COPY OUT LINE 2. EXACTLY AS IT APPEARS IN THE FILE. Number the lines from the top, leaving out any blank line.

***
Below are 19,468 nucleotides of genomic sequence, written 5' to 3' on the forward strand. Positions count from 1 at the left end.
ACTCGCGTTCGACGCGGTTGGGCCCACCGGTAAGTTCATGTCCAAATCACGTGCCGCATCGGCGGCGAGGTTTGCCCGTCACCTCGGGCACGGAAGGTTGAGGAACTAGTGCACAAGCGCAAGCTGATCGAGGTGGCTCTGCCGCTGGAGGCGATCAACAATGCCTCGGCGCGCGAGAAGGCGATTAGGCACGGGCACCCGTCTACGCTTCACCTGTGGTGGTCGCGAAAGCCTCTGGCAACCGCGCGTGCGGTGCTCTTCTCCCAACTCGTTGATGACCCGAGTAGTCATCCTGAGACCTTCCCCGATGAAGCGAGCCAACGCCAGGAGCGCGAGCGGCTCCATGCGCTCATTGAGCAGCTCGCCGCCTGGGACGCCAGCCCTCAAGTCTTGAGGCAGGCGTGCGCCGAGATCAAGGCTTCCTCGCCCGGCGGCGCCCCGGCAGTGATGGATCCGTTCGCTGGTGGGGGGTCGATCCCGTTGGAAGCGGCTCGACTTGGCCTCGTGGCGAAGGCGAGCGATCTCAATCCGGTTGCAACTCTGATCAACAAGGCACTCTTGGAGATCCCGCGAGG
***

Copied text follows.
ACTCGCGTTCGACGCGGTTGGGCCCACCGGTAAGTTCATGTCCAAATCACGTGCCGCATCGGCGGCGAGGTTTGCCCGTCACCTCGGGCACGGAAGGTTGAGGAACTAGTGCACAAGCGCAAGCTGATCGAGGTGGCTCTGCCGCTGGAGGCGATCAACAATGCCTCGGCGCGCGAGAAGGCGATTAGGCACGGGCACCCGTCTACGCTTCACCTGTGGTGGTCGCGAAAGCCTCTGGCAACCGCGCGTGCGGTGCTCTTCTCCCAACTCGTTGATGACCCGAGTAGTCATCCTGAGACCTTCCCCGATGAAGCGAGCCAACGCCAGGAGCGCGAGCGGCTCCATGCGCTCATTGAGCAGCTCGCCGCCTGGGACGCCAGCCCTCAAGTCTTGAGGCAGGCGTGCGCCGAGATCAAGGCTTCCTCGCCCGGCGGCGCCCCGGCAGTGATGGATCCGTTCGCTGGTGGGGGGTCGATCCCGTTGGAAGCGGCTCGACTTGGCCTCGTGGCGAAGGCGAGCGATCTCAATCCGGTTGCAACTCTGATCAACAAGGCACTCTTGGAGATCCCGCGAGG